Cleric who was proud of his Irish roots
"HE was somebody we were all proud of – a leader, an achiever."
The words of a resident of the small coastal town in which Cardinal Keith O'Brien grew up. Cardinal O'Brien left Ballycastle, Co Antrim, situated in the heart of the Causeway Coast, as an 11-year-old boy.
Little did his friends and neighbours know he would go on to become the most senior Catholic cleric in the UK.
He moved to Scotland with his family when his father – a member of the Royal Navy – was transferred in 1949.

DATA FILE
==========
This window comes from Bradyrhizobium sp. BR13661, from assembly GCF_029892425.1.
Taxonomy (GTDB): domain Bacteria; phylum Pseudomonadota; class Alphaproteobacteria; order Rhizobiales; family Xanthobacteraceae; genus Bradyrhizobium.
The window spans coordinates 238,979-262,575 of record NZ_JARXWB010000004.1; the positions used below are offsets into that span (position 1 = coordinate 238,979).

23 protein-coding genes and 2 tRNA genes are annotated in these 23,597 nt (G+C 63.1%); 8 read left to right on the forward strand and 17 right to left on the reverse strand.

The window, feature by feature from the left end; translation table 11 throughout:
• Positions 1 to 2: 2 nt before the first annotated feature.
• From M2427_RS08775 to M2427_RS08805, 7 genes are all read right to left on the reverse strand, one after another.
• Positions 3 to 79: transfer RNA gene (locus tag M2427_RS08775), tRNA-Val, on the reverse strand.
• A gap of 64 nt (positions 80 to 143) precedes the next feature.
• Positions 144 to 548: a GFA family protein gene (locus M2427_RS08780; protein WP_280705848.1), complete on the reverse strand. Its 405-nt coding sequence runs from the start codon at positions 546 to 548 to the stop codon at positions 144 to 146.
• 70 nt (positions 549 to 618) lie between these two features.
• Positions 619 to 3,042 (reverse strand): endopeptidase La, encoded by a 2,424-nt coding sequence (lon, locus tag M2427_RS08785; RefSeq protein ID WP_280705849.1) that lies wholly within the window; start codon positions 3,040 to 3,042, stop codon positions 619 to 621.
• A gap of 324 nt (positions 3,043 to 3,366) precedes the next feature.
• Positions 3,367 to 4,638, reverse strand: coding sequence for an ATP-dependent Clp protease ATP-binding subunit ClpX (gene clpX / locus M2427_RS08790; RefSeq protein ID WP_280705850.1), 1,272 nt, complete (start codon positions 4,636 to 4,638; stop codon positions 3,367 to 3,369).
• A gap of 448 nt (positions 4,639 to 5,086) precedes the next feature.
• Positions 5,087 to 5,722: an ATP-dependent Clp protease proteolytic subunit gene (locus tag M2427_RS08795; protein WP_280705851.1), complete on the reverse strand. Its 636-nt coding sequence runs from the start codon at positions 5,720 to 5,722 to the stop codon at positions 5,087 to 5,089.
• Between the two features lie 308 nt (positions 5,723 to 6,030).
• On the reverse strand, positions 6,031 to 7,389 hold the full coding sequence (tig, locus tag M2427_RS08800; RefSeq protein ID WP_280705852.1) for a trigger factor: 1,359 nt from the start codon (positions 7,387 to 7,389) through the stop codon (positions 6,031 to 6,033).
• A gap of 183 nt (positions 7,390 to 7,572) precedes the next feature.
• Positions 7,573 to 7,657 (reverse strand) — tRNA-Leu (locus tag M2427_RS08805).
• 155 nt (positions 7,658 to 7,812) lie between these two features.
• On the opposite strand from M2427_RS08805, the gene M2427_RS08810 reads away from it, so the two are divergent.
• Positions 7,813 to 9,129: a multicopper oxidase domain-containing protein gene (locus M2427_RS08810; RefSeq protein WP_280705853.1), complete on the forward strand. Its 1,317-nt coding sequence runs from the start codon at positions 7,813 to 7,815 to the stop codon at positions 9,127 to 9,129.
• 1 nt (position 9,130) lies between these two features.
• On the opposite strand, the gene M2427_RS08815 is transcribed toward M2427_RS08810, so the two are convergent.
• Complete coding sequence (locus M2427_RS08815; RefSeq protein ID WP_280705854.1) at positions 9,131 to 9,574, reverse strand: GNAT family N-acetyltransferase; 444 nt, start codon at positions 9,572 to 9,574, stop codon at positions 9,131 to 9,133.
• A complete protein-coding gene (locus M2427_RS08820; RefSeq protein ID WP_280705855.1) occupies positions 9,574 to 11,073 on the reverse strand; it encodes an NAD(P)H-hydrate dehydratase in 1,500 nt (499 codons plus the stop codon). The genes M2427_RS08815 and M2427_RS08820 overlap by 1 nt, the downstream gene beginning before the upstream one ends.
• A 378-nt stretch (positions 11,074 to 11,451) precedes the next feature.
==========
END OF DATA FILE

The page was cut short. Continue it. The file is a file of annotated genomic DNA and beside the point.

But some 64 years later, locals yesterday spoke fondly of the "affable", "engaging" and "warm" clergyman who, they said, never forgot his roots.
"Mr O'Brien's achievements were something the people of Ballycastle were quite proud of," said Donal Cunningham, a local SDLP councillor.
"He regarded himself as a Ballycastle man and he was happy to call himself that, and was very proud (to be) Irish."
He became a cardinal in 2003 and became prominent for his defence of conservative Catholic teaching.
His opposition to gay marriage earned him the 'Bigot of the Year' award from the gay rights group Stonewall last year. But just last Friday, he surprised commentators by backing an end to the celibacy rule.